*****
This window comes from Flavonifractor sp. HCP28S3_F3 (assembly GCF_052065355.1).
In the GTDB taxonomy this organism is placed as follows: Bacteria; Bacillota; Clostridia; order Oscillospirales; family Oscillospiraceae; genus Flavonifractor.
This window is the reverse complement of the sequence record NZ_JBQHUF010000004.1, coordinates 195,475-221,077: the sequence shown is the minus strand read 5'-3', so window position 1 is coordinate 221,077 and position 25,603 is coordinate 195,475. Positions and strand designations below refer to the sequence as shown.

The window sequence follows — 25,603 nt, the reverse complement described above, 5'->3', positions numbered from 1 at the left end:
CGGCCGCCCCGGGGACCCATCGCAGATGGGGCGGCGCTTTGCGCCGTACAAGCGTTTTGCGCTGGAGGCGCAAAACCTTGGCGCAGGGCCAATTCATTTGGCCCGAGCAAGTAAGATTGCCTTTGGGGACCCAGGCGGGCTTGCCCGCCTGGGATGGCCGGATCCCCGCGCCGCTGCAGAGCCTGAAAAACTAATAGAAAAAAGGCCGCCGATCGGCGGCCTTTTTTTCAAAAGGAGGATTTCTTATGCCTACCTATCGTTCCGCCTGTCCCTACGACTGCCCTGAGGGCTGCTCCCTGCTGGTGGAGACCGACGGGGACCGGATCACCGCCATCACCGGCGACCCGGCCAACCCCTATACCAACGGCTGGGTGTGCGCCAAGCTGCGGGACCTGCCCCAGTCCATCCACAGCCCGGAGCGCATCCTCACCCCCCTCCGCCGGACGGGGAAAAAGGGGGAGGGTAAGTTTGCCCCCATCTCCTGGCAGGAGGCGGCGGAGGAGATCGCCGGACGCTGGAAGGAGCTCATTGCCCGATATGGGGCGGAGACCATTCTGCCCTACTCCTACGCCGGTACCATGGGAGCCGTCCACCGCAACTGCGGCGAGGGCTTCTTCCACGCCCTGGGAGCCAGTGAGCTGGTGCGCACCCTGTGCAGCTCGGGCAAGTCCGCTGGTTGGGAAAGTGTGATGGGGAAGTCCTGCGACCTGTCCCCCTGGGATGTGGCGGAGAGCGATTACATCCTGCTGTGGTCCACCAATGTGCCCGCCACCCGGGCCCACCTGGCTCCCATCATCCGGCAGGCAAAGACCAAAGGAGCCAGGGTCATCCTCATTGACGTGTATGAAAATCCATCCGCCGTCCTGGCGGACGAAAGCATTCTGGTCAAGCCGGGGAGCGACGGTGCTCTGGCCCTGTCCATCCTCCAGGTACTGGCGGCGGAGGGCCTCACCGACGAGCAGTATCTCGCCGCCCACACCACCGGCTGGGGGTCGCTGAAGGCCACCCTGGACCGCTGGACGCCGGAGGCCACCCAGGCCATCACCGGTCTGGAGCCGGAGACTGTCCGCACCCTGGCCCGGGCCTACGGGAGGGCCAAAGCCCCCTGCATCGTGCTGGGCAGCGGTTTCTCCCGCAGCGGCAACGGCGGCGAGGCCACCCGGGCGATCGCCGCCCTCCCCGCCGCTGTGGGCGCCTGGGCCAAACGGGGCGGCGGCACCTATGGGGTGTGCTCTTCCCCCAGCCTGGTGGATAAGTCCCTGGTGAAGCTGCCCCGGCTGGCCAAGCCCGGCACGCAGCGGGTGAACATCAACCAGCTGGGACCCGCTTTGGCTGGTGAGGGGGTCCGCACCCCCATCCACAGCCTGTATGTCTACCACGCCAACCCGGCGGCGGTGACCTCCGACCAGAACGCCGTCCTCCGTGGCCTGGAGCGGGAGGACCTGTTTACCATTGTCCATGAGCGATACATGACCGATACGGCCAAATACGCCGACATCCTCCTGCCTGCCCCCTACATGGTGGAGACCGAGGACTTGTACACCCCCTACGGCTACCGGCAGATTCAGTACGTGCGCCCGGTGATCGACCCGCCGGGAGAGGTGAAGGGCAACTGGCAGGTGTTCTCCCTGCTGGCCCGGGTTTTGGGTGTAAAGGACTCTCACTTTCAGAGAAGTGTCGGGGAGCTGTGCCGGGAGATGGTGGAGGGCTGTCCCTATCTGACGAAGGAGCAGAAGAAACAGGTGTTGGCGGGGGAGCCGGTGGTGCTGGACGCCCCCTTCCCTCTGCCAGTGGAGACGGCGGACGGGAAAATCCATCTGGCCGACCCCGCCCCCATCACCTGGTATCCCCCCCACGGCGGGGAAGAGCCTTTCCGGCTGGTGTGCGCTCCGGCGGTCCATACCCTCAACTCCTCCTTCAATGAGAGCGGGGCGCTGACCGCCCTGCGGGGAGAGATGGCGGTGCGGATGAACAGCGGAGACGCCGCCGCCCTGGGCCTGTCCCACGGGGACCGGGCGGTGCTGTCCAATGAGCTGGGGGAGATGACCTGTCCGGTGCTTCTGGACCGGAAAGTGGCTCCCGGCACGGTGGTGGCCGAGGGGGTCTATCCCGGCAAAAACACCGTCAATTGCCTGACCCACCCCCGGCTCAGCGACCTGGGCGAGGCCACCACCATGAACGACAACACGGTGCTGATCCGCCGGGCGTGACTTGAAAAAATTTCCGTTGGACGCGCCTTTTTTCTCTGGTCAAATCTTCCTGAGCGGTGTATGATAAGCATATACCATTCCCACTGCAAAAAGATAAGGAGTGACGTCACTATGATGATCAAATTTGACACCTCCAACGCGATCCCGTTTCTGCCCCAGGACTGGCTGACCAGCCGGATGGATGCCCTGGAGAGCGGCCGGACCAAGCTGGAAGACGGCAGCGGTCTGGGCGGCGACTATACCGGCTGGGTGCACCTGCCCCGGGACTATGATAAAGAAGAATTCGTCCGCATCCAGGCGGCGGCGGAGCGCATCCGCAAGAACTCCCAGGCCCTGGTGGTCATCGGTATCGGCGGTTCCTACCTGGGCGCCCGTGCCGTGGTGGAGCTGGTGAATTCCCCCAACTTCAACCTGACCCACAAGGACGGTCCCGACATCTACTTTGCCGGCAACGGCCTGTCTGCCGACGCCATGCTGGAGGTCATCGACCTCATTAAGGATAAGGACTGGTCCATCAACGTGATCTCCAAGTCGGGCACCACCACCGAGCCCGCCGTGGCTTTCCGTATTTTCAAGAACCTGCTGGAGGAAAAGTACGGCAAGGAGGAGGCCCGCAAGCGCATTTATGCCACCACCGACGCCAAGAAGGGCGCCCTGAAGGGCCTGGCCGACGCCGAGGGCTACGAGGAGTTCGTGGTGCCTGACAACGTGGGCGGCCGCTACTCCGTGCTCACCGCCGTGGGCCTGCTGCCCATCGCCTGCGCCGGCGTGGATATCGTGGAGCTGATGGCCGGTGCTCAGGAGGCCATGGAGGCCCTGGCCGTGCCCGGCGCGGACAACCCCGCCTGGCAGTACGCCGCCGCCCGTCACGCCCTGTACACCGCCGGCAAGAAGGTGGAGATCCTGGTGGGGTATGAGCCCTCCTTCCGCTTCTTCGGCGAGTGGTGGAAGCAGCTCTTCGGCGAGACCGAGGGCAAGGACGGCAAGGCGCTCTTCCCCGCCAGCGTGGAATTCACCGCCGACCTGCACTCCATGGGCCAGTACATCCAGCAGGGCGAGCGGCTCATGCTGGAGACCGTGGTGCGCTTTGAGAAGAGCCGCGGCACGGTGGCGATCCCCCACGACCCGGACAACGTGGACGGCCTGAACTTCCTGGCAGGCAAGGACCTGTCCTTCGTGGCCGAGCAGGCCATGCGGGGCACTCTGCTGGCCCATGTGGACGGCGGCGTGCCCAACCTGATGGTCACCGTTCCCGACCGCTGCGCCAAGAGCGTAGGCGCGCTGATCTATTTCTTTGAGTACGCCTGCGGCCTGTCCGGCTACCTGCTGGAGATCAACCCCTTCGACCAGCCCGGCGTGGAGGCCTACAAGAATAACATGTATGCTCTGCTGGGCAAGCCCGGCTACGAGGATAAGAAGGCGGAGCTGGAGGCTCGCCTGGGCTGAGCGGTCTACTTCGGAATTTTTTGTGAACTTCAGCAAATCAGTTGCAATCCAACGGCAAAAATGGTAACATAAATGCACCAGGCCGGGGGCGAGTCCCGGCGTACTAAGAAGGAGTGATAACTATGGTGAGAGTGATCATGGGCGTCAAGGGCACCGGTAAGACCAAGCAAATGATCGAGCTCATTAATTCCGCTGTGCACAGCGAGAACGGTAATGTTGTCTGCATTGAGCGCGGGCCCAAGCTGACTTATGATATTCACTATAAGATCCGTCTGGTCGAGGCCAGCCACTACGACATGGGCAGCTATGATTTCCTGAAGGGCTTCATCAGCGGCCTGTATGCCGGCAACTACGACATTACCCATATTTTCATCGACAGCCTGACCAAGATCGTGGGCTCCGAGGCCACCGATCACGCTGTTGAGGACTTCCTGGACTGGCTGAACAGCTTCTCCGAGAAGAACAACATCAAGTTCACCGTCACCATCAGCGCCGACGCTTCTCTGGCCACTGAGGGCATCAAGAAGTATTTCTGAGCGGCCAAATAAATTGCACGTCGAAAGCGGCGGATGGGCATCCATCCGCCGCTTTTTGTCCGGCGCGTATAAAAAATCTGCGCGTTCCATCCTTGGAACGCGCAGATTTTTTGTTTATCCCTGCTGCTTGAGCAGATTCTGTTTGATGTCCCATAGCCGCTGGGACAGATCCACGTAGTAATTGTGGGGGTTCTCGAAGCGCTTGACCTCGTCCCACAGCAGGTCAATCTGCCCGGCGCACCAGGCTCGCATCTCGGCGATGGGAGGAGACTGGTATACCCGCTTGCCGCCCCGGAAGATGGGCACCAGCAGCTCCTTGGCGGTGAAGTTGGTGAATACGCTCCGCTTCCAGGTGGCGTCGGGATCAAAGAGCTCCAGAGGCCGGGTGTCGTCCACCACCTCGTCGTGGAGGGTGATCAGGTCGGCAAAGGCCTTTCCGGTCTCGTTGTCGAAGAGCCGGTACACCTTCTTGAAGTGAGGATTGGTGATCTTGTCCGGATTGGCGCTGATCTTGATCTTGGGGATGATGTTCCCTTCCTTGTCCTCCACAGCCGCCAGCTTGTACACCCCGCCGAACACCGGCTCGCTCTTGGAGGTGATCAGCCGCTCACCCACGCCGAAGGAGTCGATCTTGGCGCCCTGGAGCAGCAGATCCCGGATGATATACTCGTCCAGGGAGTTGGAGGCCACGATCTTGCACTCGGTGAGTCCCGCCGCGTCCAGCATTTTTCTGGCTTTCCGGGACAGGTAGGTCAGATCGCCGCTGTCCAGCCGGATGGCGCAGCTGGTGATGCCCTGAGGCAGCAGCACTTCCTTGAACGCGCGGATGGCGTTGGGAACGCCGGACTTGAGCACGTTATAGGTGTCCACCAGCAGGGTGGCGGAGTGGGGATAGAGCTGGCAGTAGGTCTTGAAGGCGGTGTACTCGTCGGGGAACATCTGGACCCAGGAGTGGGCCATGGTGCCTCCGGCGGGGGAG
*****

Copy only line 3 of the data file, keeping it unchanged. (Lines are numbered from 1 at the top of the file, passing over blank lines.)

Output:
This window is the reverse complement of the sequence record NZ_JBQHUF010000004.1, coordinates 195,475-221,077: the sequence shown is the minus strand read 5'-3', so window position 1 is coordinate 221,077 and position 25,603 is coordinate 195,475. Positions and strand designations below refer to the sequence as shown.